The upshot is that a continual and accelerating increase of the total of money and bank credit is required for “real GDP” to rise. The consequence of all these errors and misunderstandings is that macroeconomic analysis is always incorrect. Elements that should be in the GDP total are also excluded, because the statisticians want to focus on consumption only, in the optimistic belief that the state can manage consumer demand in isolation from other economic factors. This means that the ebb and flow of funds between commercial and banking activities, a major source of statistical distortion, is ignored, which is another reason why the price-inflation effects of monetary and credit policies cannot ever approximate to an economist’s expectations, even if the time-lag between them could be identified. Inflation of asset prices excluded from GDP is no less significant than inflation of so-called consumer prices, but officially asset inflation does not exist and increasing asset values are instead welcomed for their artificial wealth effect.

This is why bankers and asset managers love monetary inflation. The effect on asset prices enriches them relative to other actors, wealth being transferred to Wall Street at the ultimate expense of Main Street. Inevitably, price inflation does not remain bottled up in asset classes excluded from the GDP calculation, because it leaks into the goods and services that are included in the GDP measure as surely as if the former part of the economy was a sieve.

The time taken for the migration of additional money into everyday consumption is, as already stated, unpredictable and can be significant. Stock, bond and house prices have seen substantial price inflation, but consumer items have seen more pedestrian price increases – so far.

Why government revenue will suffer

In a monetary-induced period of price inflation, taxes can never maintain government spending, because the effect of monetary debasement destroys the savings and earnings of ordinary people. Eight years since the Lehman crisis, the cumulative effect of credit growth has diluted the dollar’s purchasing power by an estimated 44%, assuming a realistic average price inflation of 7.5% over the last eight years, which admittedly exceeds the official CPI annual increase by about 5%i. On this assumption, it is hardly surprising that the combined burden of taxation and currency debasement is supressing the economy so profoundly, even without taking into account wealth transfers through inflation prior to the financial crisis.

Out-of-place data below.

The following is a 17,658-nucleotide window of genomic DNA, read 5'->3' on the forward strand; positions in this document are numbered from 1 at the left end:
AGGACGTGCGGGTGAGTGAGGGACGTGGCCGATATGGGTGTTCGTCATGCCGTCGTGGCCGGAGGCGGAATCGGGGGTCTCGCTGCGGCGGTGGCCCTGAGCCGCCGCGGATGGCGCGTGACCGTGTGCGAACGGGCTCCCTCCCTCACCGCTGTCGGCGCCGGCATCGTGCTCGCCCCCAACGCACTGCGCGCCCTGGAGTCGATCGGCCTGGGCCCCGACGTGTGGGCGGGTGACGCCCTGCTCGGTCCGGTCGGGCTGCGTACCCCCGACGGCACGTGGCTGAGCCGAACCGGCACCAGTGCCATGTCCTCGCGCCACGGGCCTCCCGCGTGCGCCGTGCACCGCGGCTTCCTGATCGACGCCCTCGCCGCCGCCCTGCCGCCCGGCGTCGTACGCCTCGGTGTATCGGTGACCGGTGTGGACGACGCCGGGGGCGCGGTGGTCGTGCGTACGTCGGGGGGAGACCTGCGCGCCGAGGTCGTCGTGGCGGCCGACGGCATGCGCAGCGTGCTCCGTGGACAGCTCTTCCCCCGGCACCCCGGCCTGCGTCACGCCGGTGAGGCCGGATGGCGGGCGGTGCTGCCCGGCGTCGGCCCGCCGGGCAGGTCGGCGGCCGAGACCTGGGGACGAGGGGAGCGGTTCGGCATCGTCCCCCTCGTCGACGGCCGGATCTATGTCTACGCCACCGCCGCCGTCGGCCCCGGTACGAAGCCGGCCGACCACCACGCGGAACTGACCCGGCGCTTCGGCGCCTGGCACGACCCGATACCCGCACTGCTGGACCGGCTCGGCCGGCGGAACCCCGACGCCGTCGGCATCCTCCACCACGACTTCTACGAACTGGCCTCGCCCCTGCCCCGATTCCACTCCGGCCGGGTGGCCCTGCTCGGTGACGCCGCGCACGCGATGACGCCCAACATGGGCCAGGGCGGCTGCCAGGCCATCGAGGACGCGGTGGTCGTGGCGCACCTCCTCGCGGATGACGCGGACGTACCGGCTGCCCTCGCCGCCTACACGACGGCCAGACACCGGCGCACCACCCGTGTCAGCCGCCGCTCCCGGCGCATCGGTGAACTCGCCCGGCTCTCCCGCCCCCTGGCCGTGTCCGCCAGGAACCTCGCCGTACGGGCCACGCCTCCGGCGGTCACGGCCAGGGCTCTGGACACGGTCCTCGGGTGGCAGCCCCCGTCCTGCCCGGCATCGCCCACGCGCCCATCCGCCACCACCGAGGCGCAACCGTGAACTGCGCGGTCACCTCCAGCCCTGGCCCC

The engine for price inflation is not, as neo-Cambridge economists appear to believe, the consumer demand they hope for, but the accumulation of checkable and savings bank deposits, which with cash amounts to nearly $12 trillion in an economy with a GDP of less than $19 trillion. This is an economy overburdened with instant-access deposit money held in too few hands. Only a slight shift in general preference away from this enormous sum will be enough to undermine its purchasing power, measured in goods and services.

This is not a time for economic planners to continue to make the mistake of not understanding some basic economics. And President-elect Trump appears to be about to embark on a Roosevelt-like New Deal, promising to make America great again, by renewing and rebuilding America’s infrastructure, combined with Reagan-like tax cuts. How unfortunate then, that with both China and America driving their economies by infrastructure spending at the same time, the inevitable result will be that non-food commodity prices will rise and rise.

Trump understands one thing, and that is property development, using the financial skills of an adroit Monopoly board-game player. Leveraging up is fine for a businessman playing with chips worth a few billion in a multi-trillion market, but it is a totally different game leveraging up the multi-trillion market itself.

Central banks, which have a limited understanding of markets and even less of economics, as we have demonstrated, are only too willing to encourage government deficit spending, because they themselves can provide no other answer. That leaves a US Government, with a debt to GDP ratio already over 100%, going on a spending-spree to rescue a failing economy.

President Trump’s close advisers better be aware of these dangers, and must dissuade him from embarking on a policy of excessive spending and tax cuts. The monetary debasement component that finances an escalating budget deficit will only impoverish the long-suffering actors on Main Street even more, and the additional government bond issues required will drive up the cost of borrowing for everyone. Instead he should be reducing his administration’s overall commitments, and getting out of people’s lives. Take a note out of Silent Cal Coolidge’s book, and become a great President. I wish him luck.

iSee The estimate of 7.5% is aproximately the rate calculated by Shadowstats, using Government methodology dating from 1980. This compares with an official annual CPI rate averaging about 2.4%. The Chapwood index ( shows an even higher average rate of inflation in the major cities, averaging roughly 10% over the last five years.